It was the first song I chose when looking for songs to adapt for the album, as it is quite simple and affords a lot of opportunities for new material to be inserted over the top of the bass ostinato: “There is a big, big problem.” I wrote a section about the big problem being Simon’s sudden and untimely demise and us all having to carry on without him. Charlie wrote a couple of new bits too, necessitating some fast and (for me)tongue-twisting Ndebele phrases which he insisted I had to learn: “Ukhon’uhlupho lukholu kunzima kumatata!” gave me a few problems!Like all such things, it’s easy once you master it, and I’m glad Charlie pushed me to get it right as audiences were impressed that I managed it.
It sounds like a miserable subject for a song, but it is fast and spirited and quite uplifting. I’m hoping to sort out the video of the Eziko performance to put on here soon.
Zimbabweans live with problems on a daily basis, but never get down about them. I’m not going to go into the political causes of those problems here – I want to go back, and there are plenty of more informed sources. But life is generally quite hard, and has been for some time. I have seen some improvements since my first visit in 2009, when there was little food in the shops, refuse was piled high on the streets (including wads of worthless Zim dollars)and schools were closed as the teachers were not being paid. Now that people are used to using US dollars and South African rands, things are much better for those who are lucky enough to have jobs. Still, however, things that we take for granted over here continue to be issues for Zimbabweans.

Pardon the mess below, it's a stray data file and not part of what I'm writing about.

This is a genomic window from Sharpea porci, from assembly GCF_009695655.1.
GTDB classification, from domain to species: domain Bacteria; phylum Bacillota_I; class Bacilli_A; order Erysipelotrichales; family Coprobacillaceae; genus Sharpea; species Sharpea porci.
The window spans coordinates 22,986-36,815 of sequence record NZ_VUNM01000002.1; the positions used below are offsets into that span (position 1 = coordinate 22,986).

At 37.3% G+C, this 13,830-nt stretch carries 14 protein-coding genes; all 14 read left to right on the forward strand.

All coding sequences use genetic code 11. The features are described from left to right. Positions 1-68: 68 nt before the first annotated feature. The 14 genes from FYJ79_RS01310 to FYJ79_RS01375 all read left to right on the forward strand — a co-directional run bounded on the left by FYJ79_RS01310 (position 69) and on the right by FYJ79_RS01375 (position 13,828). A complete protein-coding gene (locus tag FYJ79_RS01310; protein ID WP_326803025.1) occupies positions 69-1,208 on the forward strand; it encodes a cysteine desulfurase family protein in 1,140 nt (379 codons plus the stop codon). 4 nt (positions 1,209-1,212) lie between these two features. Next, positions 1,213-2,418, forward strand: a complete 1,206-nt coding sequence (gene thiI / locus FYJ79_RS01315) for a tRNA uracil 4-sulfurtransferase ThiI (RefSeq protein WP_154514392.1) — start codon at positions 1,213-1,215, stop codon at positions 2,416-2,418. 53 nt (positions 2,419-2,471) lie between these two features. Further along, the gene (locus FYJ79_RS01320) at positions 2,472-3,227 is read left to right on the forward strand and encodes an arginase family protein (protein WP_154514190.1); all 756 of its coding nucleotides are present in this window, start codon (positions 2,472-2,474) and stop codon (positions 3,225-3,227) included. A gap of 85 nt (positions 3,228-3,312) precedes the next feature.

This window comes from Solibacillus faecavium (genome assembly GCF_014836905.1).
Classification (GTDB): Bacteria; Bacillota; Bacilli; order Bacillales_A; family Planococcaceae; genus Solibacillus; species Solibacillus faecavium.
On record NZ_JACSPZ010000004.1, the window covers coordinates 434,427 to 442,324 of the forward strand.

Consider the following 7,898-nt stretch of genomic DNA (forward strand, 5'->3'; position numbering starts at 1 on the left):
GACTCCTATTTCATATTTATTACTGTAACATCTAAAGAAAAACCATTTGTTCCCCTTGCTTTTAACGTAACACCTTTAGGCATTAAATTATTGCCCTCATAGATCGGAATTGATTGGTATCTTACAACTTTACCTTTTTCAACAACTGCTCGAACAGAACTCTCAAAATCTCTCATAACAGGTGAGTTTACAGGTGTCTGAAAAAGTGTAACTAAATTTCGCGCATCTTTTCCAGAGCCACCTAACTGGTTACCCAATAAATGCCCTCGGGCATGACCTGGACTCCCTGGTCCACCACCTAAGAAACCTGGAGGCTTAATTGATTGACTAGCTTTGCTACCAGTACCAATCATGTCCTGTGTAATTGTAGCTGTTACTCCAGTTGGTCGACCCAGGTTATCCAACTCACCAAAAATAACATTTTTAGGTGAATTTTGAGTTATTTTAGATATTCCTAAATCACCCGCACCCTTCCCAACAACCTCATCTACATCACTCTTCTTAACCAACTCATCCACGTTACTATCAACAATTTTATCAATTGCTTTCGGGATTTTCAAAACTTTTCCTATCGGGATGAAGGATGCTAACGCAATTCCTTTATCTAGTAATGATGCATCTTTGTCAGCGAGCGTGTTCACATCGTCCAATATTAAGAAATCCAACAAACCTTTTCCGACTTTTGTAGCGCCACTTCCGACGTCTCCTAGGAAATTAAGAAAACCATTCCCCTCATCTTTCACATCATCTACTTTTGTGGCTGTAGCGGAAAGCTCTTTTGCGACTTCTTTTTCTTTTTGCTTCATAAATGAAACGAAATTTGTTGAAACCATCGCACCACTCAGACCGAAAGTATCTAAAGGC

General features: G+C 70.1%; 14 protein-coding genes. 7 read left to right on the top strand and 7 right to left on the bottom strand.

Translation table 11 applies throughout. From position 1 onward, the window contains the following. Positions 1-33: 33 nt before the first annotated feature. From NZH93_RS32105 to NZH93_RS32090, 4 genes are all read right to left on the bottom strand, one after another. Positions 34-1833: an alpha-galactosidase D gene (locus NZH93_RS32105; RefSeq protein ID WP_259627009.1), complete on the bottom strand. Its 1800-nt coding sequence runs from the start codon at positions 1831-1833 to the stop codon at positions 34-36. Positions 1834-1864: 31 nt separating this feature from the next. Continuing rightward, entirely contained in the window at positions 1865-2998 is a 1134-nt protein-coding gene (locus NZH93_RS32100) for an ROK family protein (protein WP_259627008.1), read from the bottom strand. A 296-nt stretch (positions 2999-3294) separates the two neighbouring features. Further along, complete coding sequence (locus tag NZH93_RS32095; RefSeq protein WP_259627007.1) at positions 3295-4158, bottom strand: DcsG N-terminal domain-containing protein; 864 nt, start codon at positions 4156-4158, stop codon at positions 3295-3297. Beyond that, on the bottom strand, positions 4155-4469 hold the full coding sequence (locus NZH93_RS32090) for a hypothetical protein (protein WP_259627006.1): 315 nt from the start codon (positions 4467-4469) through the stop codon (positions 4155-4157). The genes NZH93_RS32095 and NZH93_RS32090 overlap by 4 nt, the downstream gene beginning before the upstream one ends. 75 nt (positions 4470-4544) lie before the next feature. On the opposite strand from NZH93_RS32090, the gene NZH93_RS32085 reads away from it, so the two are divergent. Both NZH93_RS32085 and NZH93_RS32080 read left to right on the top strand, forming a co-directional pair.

Electricity, for example, is at a premium – there just isn’t enough. To address this there is what is called load-shedding – different areas are scheduled for power cuts at pre-arranged times – although sometimes when I was there it seemed pretty random. The family keeps stocks of candles and alternative ways of cooking – gas rings or open fires outside. One of the reasons I failed to keep up a regular blog while I was there was that the times I could do it never matched the times that we had power.
More crucially, water is also rationed. There was no water to be had from the taps during the day – it would typically come on around nine in the evening, when every receptacle in the house would be filled, and we would use water during the day from large plastic bins allocated for each purpose. The first person up in the morning would put on water to heat for bathing – which was done in a small plastic bath placed in the old defunct bath in the bathroom – I got used to these strip washes, with hot water in the plastic bath, a smaller container of cold water to modify the temperature, and a plastic cup for washing my hair. Then I would flush the toilet with the water I’d used – I became much more mindful of not wasting water. Laundry of course is all done by hand – here is Simon’s youngest daughter Amanda doing some washing:
But it is money that is in really short supply with unimaginably high unemployment levels – many Zimbabweans rely on support from relatives outside the country and the culture within it is very much that of helping each other – I am amazed how people cope, and not only that but remain so cheerful – it’s a cliche but it’s true. People grow their own vegetables, there are food co-operatives, and a general sense of family and social responsibility that extends beyond blood ties.
All of which gives me even more respect for artists in Zimbabwe, who pursue their passions with such infrequent and insufficient reward, and gratitude that I was given the chance not only to honour Simon but also to offer paid work to those who were involved in this project.